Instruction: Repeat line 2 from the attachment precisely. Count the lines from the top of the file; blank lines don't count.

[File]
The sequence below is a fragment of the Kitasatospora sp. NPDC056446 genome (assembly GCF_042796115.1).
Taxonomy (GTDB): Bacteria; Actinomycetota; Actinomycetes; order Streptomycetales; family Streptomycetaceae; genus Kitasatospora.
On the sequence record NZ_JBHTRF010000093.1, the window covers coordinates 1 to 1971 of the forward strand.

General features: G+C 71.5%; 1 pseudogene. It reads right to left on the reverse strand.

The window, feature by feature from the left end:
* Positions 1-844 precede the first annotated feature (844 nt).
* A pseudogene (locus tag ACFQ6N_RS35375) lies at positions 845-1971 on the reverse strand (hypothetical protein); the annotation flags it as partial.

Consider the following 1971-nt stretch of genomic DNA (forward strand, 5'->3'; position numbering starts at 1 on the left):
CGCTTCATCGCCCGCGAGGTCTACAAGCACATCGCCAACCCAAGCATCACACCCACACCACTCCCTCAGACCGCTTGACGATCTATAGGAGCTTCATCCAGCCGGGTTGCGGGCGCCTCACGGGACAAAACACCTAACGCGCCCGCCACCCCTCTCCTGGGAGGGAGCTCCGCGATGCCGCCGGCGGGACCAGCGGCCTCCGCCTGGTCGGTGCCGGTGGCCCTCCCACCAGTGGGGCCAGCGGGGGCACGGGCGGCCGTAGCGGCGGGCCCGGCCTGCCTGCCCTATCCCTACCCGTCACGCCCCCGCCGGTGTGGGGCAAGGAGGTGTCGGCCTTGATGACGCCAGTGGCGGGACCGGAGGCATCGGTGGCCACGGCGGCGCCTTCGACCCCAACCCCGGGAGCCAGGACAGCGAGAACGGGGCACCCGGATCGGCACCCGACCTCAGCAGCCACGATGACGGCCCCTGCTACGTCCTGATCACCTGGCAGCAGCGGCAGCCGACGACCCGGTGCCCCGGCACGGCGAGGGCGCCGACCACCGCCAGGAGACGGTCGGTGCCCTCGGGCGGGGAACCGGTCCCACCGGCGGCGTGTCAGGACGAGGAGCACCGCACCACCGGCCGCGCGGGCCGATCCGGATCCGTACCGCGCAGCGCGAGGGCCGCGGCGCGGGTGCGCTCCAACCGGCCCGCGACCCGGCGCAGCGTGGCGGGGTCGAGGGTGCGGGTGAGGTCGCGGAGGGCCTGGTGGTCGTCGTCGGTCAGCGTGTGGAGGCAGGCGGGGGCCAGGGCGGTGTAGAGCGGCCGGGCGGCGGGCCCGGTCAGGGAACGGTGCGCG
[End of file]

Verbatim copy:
Taxonomy (GTDB): Bacteria; Actinomycetota; Actinomycetes; order Streptomycetales; family Streptomycetaceae; genus Kitasatospora.